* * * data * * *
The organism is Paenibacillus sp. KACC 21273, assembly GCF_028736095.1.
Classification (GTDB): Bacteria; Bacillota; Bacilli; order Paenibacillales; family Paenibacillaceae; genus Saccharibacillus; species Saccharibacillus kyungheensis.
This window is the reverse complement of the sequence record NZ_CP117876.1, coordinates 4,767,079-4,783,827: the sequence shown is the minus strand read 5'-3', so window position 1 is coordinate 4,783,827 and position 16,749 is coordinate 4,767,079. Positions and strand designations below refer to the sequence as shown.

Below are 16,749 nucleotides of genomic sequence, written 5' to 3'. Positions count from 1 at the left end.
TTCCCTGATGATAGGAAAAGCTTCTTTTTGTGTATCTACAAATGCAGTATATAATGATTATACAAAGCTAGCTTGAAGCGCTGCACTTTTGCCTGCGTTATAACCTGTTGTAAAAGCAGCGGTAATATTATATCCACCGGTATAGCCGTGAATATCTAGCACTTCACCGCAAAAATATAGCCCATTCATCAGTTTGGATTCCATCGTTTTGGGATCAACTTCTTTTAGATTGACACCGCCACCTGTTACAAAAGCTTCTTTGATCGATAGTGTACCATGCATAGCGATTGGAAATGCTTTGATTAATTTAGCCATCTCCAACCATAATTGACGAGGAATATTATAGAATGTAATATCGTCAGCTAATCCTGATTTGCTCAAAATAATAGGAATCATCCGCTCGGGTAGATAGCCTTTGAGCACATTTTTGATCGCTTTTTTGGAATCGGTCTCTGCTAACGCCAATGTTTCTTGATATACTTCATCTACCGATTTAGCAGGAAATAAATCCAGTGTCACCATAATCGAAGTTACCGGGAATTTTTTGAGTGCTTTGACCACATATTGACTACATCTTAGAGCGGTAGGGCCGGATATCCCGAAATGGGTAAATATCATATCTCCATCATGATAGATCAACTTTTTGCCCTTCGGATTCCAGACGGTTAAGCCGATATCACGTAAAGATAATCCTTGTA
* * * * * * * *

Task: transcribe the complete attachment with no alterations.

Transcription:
The organism is Paenibacillus sp. KACC 21273, assembly GCF_028736095.1.
Classification (GTDB): Bacteria; Bacillota; Bacilli; order Paenibacillales; family Paenibacillaceae; genus Saccharibacillus; species Saccharibacillus kyungheensis.
This window is the reverse complement of the sequence record NZ_CP117876.1, coordinates 4,767,079-4,783,827: the sequence shown is the minus strand read 5'-3', so window position 1 is coordinate 4,783,827 and position 16,749 is coordinate 4,767,079. Positions and strand designations below refer to the sequence as shown.

Below are 16,749 nucleotides of genomic sequence, written 5' to 3'. Positions count from 1 at the left end.
TTCCCTGATGATAGGAAAAGCTTCTTTTTGTGTATCTACAAATGCAGTATATAATGATTATACAAAGCTAGCTTGAAGCGCTGCACTTTTGCCTGCGTTATAACCTGTTGTAAAAGCAGCGGTAATATTATATCCACCGGTATAGCCGTGAATATCTAGCACTTCACCGCAAAAATATAGCCCATTCATCAGTTTGGATTCCATCGTTTTGGGATCAACTTCTTTTAGATTGACACCGCCACCTGTTACAAAAGCTTCTTTGATCGATAGTGTACCATGCATAGCGATTGGAAATGCTTTGATTAATTTAGCCATCTCCAACCATAATTGACGAGGAATATTATAGAATGTAATATCGTCAGCTAATCCTGATTTGCTCAAAATAATAGGAATCATCCGCTCGGGTAGATAGCCTTTGAGCACATTTTTGATCGCTTTTTTGGAATCGGTCTCTGCTAACGCCAATGTTTCTTGATATACTTCATCTACCGATTTAGCAGGAAATAAATCCAGTGTCACCATAATCGAAGTTACCGGGAATTTTTTGAGTGCTTTGACCACATATTGACTACATCTTAGAGCGGTAGGGCCGGATATCCCGAAATGGGTAAATATCATATCTCCATCATGATAGATCAACTTTTTGCCCTTCGGATTCCAGACGGTTAAGCCGATATCACGTAAAGATAATCCTTGTA